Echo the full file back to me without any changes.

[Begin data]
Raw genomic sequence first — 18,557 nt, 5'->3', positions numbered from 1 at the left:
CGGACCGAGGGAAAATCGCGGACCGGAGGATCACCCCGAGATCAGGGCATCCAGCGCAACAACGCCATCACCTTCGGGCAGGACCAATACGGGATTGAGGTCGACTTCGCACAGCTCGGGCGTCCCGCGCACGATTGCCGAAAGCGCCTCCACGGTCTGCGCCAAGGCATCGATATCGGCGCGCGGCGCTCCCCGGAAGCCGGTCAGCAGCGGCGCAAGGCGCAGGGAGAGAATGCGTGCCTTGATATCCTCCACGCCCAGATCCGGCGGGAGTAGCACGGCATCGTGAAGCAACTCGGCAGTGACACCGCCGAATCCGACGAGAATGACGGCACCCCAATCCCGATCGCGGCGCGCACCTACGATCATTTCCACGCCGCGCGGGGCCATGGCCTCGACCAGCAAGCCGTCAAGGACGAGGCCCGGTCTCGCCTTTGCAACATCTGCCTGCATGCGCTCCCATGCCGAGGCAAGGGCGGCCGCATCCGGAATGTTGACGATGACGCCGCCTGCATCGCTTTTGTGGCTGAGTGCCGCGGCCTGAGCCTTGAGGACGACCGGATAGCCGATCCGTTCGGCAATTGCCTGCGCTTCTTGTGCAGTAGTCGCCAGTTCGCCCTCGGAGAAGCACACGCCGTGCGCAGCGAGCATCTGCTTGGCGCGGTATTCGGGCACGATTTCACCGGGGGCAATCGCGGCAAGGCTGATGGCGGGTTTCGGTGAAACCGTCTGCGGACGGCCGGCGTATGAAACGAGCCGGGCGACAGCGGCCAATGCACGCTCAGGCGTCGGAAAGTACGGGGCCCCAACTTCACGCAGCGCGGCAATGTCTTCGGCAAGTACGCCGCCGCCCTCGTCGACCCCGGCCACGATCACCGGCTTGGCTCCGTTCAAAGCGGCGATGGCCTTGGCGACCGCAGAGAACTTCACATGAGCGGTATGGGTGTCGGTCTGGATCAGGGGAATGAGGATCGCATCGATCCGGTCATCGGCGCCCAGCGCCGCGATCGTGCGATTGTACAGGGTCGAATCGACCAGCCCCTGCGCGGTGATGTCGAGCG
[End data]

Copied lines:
Raw genomic sequence first — 18,557 nt, 5'->3', positions numbered from 1 at the left:
CGGACCGAGGGAAAATCGCGGACCGGAGGATCACCCCGAGATCAGGGCATCCAGCGCAACAACGCCATCACCTTCGGGCAGGACCAATACGGGATTGAGGTCGACTTCGCACAGCTCGGGCGTCCCGCGCACGATTGCCGAAAGCGCCTCCACGGTCTGCGCCAAGGCATCGATATCGGCGCGCGGCGCTCCCCGGAAGCCGGTCAGCAGCGGCGCAAGGCGCAGGGAGAGAATGCGTGCCTTGATATCCTCCACGCCCAGATCCGGCGGGAGTAGCACGGCATCGTGAAGCAACTCGGCAGTGACACCGCCGAATCCGACGAGAATGACGGCACCCCAATCCCGATCGCGGCGCGCACCTACGATCATTTCCACGCCGCGCGGGGCCATGGCCTCGACCAGCAAGCCGTCAAGGACGAGGCCCGGTCTCGCCTTTGCAACATCTGCCTGCATGCGCTCCCATGCCGAGGCAAGGGCGGCCGCATCCGGAATGTTGACGATGACGCCGCCTGCATCGCTTTTGTGGCTGAGTGCCGCGGCCTGAGCCTTGAGGACGACCGGATAGCCGATCCGTTCGGCAATTGCCTGCGCTTCTTGTGCAGTAGTCGCCAGTTCGCCCTCGGAGAAGCACACGCCGTGCGCAGCGAGCATCTGCTTGGCGCGGTATTCGGGCACGATTTCACCGGGGGCAATCGCGGCAAGGCTGATGGCGGGTTTCGGTGAAACCGTCTGCGGACGGCCGGCGTATGAAACGAGCCGGGCGACAGCGGCCAATGCACGCTCAGGCGTCGGAAAGTACGGGGCCCCAACTTCACGCAGCGCGGCAATGTCTTCGGCAAGTACGCCGCCGCCCTCGTCGACCCCGGCCACGATCACCGGCTTGGCTCCGTTCAAAGCGGCGATGGCCTTGGCGACCGCAGAGAACTTCACATGAGCGGTATGGGTGTCGGTCTGGATCAGGGGAATGAGGATCGCATCGATCCGGTCATCGGCGCCCAGCGCCGCGATCGTGCGATTGTACAGGGTCGAATCGACCAGCCCCTGCGCGGTGATGTCGAGCG